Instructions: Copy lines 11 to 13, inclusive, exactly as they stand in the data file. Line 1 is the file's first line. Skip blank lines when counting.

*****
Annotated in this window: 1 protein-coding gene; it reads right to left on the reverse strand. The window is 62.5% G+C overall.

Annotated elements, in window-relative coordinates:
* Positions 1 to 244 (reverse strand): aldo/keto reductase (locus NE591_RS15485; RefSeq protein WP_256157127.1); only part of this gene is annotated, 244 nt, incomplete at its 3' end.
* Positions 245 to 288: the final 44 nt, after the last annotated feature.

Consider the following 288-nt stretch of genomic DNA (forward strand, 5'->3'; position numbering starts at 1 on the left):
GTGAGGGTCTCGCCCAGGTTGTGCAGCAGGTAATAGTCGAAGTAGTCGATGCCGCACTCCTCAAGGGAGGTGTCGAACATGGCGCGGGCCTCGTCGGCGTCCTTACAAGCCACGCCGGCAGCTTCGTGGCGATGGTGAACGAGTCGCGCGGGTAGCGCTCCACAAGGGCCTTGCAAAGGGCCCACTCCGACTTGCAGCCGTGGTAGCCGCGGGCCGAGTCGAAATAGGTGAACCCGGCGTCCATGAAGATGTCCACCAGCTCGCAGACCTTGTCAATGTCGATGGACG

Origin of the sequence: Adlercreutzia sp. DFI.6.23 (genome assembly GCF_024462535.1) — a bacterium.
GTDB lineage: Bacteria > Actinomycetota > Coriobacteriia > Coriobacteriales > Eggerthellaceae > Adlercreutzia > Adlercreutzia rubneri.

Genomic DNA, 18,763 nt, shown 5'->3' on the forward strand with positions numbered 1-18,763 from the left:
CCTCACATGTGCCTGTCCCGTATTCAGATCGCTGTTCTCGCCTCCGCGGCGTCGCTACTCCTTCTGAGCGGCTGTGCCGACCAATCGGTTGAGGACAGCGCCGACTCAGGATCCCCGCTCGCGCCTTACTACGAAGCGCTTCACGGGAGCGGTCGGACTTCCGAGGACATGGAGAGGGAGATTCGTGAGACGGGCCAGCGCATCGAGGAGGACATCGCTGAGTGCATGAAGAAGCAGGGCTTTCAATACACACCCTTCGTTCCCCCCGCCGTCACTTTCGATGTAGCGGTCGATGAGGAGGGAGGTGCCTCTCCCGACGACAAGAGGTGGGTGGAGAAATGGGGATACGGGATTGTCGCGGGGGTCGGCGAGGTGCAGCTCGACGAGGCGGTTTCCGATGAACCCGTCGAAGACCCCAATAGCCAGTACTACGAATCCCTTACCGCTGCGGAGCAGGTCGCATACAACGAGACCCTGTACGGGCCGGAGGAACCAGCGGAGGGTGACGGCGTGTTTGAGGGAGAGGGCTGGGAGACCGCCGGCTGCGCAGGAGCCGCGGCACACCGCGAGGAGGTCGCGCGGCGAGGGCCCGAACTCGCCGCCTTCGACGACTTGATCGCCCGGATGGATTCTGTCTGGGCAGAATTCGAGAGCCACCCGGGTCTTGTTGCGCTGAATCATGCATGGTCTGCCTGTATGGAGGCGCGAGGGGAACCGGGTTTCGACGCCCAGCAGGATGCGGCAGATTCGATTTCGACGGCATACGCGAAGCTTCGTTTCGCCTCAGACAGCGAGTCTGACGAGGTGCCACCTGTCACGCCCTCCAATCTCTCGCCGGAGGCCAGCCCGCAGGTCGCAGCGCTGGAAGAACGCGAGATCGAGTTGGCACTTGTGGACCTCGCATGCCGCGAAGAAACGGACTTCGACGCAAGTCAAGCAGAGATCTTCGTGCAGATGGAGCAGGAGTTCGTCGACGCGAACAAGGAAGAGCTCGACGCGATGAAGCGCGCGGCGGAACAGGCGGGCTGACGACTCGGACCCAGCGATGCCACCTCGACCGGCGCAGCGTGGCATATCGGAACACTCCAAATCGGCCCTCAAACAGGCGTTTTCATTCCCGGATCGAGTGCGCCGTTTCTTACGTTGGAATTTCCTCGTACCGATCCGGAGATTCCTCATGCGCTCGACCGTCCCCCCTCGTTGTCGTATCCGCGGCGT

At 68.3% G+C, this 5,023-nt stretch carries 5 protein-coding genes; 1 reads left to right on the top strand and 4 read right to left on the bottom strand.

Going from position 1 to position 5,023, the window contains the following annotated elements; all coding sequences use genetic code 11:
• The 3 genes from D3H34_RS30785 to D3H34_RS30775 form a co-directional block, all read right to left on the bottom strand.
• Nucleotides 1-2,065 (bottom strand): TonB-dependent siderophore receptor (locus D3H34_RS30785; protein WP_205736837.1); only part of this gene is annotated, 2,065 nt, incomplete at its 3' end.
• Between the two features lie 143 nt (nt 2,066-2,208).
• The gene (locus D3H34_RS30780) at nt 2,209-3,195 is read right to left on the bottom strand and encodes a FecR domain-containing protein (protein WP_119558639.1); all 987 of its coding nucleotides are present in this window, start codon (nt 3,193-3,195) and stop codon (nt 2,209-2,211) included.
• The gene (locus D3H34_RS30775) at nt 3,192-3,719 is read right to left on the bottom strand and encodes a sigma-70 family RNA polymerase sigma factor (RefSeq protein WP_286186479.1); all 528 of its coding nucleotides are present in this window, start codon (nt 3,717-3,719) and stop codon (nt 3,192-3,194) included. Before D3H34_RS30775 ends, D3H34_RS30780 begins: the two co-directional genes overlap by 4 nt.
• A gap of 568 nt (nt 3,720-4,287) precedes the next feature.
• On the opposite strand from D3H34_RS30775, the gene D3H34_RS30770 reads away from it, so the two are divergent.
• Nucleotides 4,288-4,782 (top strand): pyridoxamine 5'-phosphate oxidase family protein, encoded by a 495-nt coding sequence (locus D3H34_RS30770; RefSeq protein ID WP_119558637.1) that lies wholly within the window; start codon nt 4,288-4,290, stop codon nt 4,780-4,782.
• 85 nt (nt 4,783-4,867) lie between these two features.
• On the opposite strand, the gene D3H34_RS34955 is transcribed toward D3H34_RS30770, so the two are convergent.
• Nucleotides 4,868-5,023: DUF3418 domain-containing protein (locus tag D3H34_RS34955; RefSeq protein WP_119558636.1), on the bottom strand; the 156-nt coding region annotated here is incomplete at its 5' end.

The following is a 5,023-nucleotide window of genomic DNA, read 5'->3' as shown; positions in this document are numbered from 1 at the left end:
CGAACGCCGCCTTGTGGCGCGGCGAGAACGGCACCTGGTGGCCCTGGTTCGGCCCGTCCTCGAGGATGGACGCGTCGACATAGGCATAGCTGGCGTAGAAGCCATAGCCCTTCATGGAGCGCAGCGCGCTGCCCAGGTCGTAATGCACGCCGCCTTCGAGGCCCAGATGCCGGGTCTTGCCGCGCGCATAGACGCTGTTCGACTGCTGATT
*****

At 68.3% G+C, this 5,023-nt stretch carries 5 protein-coding genes; 1 reads left to right on the top strand and 4 read right to left on the bottom strand.

Going from position 1 to position 5,023, the window contains the following annotated elements; all coding sequences use genetic code 11:
• The 3 genes from D3H34_RS30785 to D3H34_RS30775 form a co-directional block, all read right to left on the bottom strand.